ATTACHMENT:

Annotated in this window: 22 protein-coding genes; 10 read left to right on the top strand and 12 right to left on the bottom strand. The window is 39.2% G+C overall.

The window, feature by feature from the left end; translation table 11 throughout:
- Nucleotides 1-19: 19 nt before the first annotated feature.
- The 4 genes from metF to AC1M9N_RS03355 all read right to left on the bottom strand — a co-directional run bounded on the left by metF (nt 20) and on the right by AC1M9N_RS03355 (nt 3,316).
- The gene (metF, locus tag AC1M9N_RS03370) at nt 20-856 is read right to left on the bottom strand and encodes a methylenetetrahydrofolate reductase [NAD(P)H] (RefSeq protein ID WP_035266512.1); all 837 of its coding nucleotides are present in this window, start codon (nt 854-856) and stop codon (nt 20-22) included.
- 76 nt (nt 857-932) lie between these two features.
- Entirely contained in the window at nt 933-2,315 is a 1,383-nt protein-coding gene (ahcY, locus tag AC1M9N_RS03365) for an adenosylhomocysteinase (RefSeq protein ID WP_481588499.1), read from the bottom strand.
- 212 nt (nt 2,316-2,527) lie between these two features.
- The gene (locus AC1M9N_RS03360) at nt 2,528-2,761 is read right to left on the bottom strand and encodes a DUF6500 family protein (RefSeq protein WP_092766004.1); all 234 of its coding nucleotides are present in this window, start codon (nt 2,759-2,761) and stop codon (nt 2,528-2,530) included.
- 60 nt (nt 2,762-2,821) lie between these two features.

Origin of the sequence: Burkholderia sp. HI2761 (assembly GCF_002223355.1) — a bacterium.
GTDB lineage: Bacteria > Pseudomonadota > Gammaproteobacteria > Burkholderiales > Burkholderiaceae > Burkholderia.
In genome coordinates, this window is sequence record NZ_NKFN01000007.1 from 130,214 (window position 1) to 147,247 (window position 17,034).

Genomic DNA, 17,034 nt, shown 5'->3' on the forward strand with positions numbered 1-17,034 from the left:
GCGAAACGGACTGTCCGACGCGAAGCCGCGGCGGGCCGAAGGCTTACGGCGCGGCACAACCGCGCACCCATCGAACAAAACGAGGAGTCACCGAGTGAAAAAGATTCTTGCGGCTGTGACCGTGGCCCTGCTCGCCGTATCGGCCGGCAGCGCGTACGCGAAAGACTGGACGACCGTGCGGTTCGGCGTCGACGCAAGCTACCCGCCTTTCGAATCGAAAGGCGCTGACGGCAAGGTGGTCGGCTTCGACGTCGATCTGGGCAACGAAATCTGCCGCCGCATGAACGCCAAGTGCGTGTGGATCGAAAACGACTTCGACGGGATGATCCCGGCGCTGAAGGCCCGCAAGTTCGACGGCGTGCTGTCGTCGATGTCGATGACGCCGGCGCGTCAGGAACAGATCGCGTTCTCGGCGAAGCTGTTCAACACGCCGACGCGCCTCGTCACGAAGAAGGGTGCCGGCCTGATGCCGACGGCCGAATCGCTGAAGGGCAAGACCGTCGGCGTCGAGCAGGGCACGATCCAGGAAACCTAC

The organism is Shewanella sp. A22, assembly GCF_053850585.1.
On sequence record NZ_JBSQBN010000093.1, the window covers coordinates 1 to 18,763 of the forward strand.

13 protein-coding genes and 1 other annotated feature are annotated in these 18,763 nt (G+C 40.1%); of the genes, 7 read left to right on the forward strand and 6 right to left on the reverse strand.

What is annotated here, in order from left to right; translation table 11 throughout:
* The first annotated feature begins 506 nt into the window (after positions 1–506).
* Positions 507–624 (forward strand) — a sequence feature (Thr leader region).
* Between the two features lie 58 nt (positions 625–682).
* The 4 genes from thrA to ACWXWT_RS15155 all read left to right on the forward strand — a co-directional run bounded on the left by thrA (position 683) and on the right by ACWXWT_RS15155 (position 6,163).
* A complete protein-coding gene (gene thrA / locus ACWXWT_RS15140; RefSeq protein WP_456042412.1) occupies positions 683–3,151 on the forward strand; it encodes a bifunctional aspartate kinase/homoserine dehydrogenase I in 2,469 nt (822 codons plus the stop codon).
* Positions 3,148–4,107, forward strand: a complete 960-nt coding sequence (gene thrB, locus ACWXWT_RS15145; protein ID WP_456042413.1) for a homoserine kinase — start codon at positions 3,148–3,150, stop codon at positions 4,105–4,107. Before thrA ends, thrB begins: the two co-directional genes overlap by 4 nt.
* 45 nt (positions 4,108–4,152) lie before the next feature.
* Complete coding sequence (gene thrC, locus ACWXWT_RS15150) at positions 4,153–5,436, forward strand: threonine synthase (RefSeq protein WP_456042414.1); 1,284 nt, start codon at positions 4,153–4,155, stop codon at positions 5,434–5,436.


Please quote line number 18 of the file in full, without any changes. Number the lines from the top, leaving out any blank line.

13 protein-coding genes and 1 other annotated feature are annotated in these 18,763 nt (G+C 40.1%); of the genes, 7 read left to right on the forward strand and 6 right to left on the reverse strand.